LOS ANGELES (CNS) — One of the country’s top African-American Christian leaders and head of the fifth largest Protestant denomination in the U.S. urged more than 15,000 Southern Californians to “stand for justice for the unborn” and “proclaim that all babies deserve the right to life.”

“Abortion is the deliberate destruction of a human being before birth,” said Bishop Charles E. Blake, presiding bishop of the . “As such, it is contrary both to biblical principle and to natural law, both of which prohibit the taking of innocent human life.”

“Our commitment as Christians to defending human dignity and proclaiming the equal rights of all impels us to speak out forcefully against abortion,” the bishop said in remarks to kick off OneLife LA Jan. 23 in downtown Los Angeles.


OneLife LA is the only large-scale event that celebrates the dignity of human life from conception to natural death.

Los Angeles Archbishop Jose H. Gomez welcomed the crowd and also addressed the event, which drew a diverse roster of local and international speakers and celebrities. Afterward, the archbishop celebrated a “One Life, One Light Requiem for the Unborn” Mass at the Cathedral of Our Lady of the Angels.

The special Mass included a candlelight memorial with 220 candles representing each unborn baby of Los Angeles in 2015.

In his remarks, Bishop Blake said that the black faith community feels a special responsibility to speak out against the destruction of innocent life.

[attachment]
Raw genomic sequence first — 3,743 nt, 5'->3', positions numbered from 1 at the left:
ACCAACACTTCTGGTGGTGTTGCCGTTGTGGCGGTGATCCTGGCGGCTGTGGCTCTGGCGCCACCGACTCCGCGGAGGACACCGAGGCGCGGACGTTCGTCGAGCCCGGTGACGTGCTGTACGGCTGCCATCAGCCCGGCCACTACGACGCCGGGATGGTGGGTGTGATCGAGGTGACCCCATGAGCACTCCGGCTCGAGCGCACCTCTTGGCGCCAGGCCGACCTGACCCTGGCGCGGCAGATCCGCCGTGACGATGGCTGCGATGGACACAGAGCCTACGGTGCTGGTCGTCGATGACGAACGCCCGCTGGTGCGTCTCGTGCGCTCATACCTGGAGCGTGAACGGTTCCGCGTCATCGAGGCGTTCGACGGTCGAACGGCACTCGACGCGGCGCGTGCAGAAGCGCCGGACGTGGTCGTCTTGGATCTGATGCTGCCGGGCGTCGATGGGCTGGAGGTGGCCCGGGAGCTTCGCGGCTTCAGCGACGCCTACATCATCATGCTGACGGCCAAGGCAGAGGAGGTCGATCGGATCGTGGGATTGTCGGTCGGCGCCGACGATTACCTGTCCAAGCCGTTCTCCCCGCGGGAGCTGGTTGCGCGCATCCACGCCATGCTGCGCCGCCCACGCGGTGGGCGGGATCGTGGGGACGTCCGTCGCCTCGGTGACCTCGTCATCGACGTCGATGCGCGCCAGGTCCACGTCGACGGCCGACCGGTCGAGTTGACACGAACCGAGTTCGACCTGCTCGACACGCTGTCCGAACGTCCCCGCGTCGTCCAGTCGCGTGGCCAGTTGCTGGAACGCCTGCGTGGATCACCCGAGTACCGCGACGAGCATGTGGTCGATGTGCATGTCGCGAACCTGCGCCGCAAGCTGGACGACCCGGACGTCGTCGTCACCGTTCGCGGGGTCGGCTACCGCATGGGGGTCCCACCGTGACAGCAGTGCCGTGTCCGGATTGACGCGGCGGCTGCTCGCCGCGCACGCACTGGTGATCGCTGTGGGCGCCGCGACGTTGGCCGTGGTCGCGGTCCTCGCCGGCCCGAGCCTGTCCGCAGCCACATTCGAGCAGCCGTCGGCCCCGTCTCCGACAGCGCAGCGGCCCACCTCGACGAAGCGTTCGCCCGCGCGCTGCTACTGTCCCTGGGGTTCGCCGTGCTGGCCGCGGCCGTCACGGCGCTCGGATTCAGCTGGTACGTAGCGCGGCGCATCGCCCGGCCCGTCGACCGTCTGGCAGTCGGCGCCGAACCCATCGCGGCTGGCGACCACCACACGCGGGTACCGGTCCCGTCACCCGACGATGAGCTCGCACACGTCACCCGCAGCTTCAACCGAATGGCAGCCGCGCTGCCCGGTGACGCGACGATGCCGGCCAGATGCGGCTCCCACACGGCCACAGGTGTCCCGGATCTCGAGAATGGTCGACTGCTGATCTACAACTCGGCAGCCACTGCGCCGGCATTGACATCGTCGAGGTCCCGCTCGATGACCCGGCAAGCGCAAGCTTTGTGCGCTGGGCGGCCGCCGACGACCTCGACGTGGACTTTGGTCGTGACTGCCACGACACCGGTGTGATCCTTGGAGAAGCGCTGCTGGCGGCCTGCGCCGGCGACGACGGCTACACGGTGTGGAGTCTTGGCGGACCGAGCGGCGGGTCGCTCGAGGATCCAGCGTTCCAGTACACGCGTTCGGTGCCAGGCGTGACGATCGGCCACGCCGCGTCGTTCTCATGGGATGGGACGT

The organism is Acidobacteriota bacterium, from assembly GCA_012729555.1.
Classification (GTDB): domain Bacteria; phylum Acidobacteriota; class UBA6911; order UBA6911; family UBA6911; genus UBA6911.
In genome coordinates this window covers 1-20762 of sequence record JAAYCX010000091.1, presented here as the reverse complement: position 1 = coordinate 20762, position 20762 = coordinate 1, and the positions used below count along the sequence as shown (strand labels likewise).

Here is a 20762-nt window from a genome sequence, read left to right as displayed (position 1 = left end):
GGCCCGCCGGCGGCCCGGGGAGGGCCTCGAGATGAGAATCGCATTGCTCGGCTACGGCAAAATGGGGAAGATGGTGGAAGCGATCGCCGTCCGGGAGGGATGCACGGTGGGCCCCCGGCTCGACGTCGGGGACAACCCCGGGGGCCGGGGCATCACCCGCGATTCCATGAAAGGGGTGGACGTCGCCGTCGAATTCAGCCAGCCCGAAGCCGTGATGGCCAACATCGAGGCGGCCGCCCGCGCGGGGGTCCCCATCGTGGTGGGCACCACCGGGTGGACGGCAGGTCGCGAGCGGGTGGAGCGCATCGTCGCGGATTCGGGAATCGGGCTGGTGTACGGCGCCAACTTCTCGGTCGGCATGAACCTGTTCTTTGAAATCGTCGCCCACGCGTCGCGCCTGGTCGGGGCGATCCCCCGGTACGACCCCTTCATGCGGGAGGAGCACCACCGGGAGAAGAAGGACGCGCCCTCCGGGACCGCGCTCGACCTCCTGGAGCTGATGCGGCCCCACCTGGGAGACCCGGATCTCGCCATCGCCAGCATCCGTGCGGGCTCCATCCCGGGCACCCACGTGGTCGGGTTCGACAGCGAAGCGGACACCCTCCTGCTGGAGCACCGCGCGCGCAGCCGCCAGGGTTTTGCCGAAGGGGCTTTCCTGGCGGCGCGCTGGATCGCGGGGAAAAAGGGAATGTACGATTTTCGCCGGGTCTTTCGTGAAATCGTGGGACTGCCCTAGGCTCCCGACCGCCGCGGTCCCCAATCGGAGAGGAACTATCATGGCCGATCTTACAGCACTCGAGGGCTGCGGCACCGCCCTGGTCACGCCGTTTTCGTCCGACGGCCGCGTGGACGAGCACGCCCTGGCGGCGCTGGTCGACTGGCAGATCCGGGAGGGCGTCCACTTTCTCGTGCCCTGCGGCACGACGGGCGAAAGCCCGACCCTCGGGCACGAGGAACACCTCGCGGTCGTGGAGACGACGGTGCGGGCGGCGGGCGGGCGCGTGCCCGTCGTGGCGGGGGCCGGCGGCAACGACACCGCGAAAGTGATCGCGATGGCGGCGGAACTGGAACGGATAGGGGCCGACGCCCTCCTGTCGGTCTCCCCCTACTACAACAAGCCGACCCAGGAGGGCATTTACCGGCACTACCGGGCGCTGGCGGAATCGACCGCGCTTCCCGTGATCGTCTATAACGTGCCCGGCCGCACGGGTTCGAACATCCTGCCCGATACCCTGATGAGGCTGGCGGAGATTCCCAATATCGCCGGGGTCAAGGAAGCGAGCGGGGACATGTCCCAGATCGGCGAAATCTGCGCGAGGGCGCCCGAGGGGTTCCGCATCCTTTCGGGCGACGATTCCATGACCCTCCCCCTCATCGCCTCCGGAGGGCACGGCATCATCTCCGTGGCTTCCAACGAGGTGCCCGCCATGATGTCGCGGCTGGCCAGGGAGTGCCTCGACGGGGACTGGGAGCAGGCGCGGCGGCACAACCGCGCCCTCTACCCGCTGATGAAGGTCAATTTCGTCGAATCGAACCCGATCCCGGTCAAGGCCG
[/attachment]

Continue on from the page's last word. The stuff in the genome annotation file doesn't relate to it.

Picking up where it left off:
“For centuries in America, our people have been victims of the denial of human dignity and equal rights. Even after the abolition of slavery, we were treated in law and practice as inherently inferior because of our race,” he said. “This was manifested in an appalling variety of ways.

“When we speak out in defense of completely vulnerable babies, we do so from conviction shaped by the tragic experience of the black community in the United States.”


That human embryos are human beings “in the earliest stages of their natural development” is “no mere sectarian religious conviction or piece of metaphysical speculation,” he said. “It is a fact of science fully demonstrated by the disciplines of human embryology and developmental biology.”

“Each of us acquired human rights, including the right to life, at conception since this is the point at which we became human. From the embryonic stage forward, each of us has been a human being,” Bishop Blake said.

The Church of God in Christ, he said, holds that “just as we condemn discrimination based on race, ethnicity, and sex, so too we must condemn discrimination based on age, size, stage of development and condition of dependency.”

“Abortion treats the lives of the most dependent members of the human family as inferior, subhuman creatures,” he added.

Abortion “undermines the sacred trust of motherhood,” he said. The bishop said fathers as well as mothers must fulfill their responsibility to their family, ,but at the same time all churches must reach out to help women in need.

“All of us must do everything we can to help women avoid unwanted pregnancies,” he said. “And we must provide financial, emotional and practical support for those who must bear children in poverty, or under other challenging circumstances. The support we offer must be long term and systemic to meet a wide variety of needs that mothers and their children will face.”